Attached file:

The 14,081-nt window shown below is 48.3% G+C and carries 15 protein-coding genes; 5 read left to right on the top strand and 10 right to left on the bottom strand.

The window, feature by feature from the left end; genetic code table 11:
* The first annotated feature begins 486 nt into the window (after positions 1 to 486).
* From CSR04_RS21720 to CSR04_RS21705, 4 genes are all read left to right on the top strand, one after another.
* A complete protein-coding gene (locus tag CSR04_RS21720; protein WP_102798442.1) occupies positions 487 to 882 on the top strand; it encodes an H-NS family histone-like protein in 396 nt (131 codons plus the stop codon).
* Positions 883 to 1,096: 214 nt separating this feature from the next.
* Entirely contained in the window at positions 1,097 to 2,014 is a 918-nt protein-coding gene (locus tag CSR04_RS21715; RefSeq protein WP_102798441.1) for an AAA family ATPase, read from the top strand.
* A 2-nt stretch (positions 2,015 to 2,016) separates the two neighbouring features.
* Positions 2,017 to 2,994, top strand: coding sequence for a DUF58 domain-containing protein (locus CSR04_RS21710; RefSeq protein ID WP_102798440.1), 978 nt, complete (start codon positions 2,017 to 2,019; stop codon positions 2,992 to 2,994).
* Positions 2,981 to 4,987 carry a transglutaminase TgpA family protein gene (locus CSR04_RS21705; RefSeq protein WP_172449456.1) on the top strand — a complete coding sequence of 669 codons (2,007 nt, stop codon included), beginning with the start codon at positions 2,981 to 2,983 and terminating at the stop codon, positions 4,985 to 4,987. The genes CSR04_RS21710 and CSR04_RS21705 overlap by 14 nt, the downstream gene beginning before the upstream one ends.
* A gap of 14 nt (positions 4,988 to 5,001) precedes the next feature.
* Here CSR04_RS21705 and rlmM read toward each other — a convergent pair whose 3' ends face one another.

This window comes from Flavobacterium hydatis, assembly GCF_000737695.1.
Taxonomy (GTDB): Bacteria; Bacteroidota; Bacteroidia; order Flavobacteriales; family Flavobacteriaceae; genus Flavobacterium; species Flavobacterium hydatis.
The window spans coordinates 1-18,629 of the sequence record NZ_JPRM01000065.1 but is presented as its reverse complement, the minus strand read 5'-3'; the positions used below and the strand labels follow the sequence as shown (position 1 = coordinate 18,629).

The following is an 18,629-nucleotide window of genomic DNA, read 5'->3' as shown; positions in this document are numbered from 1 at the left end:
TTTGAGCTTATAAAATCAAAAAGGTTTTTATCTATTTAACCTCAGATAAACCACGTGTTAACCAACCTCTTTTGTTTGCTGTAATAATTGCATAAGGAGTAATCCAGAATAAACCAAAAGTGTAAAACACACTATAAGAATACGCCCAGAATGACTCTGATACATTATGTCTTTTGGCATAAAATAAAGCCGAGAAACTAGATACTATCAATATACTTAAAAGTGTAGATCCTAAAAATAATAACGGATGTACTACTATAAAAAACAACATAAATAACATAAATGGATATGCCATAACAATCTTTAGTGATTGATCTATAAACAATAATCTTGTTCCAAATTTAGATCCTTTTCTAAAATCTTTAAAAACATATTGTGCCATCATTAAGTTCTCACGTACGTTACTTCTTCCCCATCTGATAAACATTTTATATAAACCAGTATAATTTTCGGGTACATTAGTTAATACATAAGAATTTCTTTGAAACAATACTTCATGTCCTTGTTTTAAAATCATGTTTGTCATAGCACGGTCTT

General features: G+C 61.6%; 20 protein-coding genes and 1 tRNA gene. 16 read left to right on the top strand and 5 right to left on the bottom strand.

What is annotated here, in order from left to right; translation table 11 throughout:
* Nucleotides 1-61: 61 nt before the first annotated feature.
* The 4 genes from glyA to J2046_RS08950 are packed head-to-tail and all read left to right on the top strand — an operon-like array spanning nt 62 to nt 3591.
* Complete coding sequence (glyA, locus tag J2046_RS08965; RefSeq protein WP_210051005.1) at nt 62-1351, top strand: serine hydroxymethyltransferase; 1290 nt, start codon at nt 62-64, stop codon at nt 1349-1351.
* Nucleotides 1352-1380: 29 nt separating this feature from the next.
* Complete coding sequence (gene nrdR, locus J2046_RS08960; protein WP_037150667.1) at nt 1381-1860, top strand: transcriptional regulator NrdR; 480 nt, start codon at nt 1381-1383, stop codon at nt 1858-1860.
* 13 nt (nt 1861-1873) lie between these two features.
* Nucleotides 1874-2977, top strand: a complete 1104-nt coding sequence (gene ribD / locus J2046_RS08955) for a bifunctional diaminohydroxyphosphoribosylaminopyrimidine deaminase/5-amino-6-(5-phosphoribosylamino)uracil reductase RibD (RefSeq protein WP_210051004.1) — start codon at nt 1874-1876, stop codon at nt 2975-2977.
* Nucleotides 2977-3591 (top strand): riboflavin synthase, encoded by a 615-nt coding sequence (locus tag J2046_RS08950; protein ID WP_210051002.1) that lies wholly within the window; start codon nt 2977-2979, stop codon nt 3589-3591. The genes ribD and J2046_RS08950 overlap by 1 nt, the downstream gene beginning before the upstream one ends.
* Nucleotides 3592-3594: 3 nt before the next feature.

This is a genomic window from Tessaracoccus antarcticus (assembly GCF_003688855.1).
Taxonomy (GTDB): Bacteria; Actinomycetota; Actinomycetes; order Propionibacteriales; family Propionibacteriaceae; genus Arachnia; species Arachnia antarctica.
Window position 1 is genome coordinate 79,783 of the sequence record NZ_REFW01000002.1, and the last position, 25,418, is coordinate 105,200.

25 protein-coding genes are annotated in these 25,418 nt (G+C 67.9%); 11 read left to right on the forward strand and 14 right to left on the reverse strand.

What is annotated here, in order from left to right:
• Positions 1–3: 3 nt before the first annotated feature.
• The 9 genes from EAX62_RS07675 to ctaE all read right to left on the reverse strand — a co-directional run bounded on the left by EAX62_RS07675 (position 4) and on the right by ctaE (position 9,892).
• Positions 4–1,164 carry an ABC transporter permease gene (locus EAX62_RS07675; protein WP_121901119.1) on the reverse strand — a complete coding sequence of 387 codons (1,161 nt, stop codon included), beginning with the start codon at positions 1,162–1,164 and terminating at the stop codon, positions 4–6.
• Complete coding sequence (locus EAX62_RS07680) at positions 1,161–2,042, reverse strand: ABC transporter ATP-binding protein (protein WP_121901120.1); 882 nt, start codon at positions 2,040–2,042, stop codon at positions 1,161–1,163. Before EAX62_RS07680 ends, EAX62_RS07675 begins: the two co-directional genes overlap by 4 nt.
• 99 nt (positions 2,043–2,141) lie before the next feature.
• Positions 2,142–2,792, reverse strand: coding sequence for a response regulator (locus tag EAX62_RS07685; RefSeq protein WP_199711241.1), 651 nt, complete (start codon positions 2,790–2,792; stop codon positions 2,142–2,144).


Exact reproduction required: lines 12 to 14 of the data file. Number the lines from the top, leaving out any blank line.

* Here CSR04_RS21705 and rlmM read toward each other — a convergent pair whose 3' ends face one another.

This window comes from Flavobacterium hydatis, assembly GCF_000737695.1.
Taxonomy (GTDB): Bacteria; Bacteroidota; Bacteroidia; order Flavobacteriales; family Flavobacteriaceae; genus Flavobacterium; species Flavobacterium hydatis.